What Evan is Reading This Week [9.6.14]

I meant to post this yesterday, but since he still asked for this book last night, I haven’t missed my chance.

This week is all about Moo Moo, Brown Cow by Jakki Wood and illustrated by Rog Bonner.

Moo Moo, Brown Cow is essentially a counting book. Kitten goes around asking various animals if they have any children (“Moo moo, Brown Cow, have you any calfs?”) and they respond, conveniently, with an increasing number of them. At the end (SPOILER), the animals as Kitten if she has any kittens and she responds, “no kittens, no kittens, but many, many friends” as she is surrounded by all of the animals and their children. It teaches counting, animal sounds, and animal names (particularly names for baby animals)

I like this book because of its rythym, which is why the last animals response, which doesn’t fit the responses of all of the other animals kills me. Evan asks for Moo Moo, Brown Cow at least once a day, so I guess it doesn’t bother him. I do love that he says, “oh there is a little fry” when I ask about the small fry though.

What Evan Is Reading This Week

To round out an ENTIRE WEEK OF DAILY POSTS, I am going to try a new just-for-fun Friday series, sharing Evan’s favorite book of the moment.

This week’s obsession is:

The other night, I read this to E four times in a row after Ben read it six times in a row.

It’s a silly little Doctor Seuss book about opposites and the different kinds of “feet you meet.” My favorite part about reading this one is that Evan seriously believes I just skip the word “foot” in the first page.

This page always goes like this:

Me: Left foot. Right foot. Left foot. Right. Evan: Foot.

Every. Single. Time. Apparently he thinks I’m pulling one of my pause-and-see-if-Evan-will-supply-the-word tricks. He can’t be convinced otherwise.

What book are your kids demanding this week? Or what book do you have fond (or not so fond) memories of reading with your kids or parents?

Looking Back, Moving Forward

It is Evan’s first day of preschool. I will tell you all about it once I’ve accepted that fact that this is happening. And I promise you there will be pictures. But as much as we are excited about moving forward, I couldn’t approach this milestone without looking back.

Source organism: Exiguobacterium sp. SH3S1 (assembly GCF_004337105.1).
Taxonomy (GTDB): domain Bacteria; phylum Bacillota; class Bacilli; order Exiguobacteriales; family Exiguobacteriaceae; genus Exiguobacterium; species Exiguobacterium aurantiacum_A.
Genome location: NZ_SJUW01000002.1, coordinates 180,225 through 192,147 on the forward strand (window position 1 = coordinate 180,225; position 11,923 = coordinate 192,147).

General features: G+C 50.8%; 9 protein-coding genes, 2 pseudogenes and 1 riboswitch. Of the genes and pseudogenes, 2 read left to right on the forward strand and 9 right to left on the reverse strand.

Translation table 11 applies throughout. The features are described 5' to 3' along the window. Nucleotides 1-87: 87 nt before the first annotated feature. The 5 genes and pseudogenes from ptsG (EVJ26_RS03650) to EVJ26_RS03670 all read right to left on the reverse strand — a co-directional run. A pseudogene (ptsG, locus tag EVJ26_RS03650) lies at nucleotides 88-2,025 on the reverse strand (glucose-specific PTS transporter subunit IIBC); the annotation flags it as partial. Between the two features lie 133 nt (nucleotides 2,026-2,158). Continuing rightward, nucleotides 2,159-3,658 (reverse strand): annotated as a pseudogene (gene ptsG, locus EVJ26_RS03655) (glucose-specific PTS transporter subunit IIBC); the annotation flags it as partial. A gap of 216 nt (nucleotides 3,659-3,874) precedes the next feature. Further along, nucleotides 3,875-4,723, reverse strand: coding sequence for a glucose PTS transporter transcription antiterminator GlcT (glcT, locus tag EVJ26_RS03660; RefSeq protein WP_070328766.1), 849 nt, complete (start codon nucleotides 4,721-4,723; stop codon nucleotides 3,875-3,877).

Saying goodbye to Evan’s sitter on Friday broke my heart a little. She has cared for him since he was 12 weeks old. She’s comforted him when I couldn’t be there. She’s fed him more breakfasts and lunch than I have. She’s put him down for more naps than I have. For the last two years, he has spent more weekday waking hours with her than with me. She has had a very large role in raising my child from the baby he was to the toddler he is.

Two years ago, almost to the day, I was returning to work from maternity leave. I was an anxious, tearful wreck. I was sure I couldn’t leave my baby with a near stranger. I was sure she wouldn’t care for him the way I would. How could she, with 4 other kids to watch? I was terrified about leaving Evan with anyone else. I gave her a written notes on how to feed him, change him, and soothe him.

But after a few days, I realized we could do this working/daycare thing. And after a few months, I realized Evan was still thriving. I was new to this caring-for-a-child thing, but she had 20+ years of experience to balance that out.

Now, we had our ups and downs. I sat in her house sobbing for an hour one day when she forced me to accept the reality that he was hungry and I didn’t have enough milk and I was going to need to consider the formula I spent 6 hard months avoiding. I spent many annoyed days home with a perfectly healthy kid because she had deemed him “sick” unnecessarily. After doing it for a year, she gave me a hard time about cloth diapering to the point that I finally just sent in disposables.

But she also got me through the challenges of introducing solids and dropping naps. She reassured me that I was doing a good job, even when I felt like I had no idea what I was doing. My son was more loved because he had our love and her love.

This isn’t goodbye forever. No one is moving. We can still visit and she’s offered to watch him on school holidays. But I know that if I am feeling this strongly about the end of this two year relationship, that it will be even harder on her and on Evan. Change is a part of life and this is Evan’s first big experience with that. I know he is going to love school. I know he is ready for this new phase. But I wish I could explain to him why he isn’t going to be seeing his sitter every day .

I promised her I wouldn’t share the last picture I took of her and Evan on Friday online. She thought she looked like a mess. She had just spent ten hours caring for other people’s children for the fifth day in the row. Of course she looked like a mess. It’s a hard job raising other people’s children. Her work day is longer than mine. Her tiny clients are more demanding than mine. She doesn’t get to go our for lunch or take a personal day.  I am going to respect her wishes and not share that photo here, but I know Evan will love her in it just the way she is.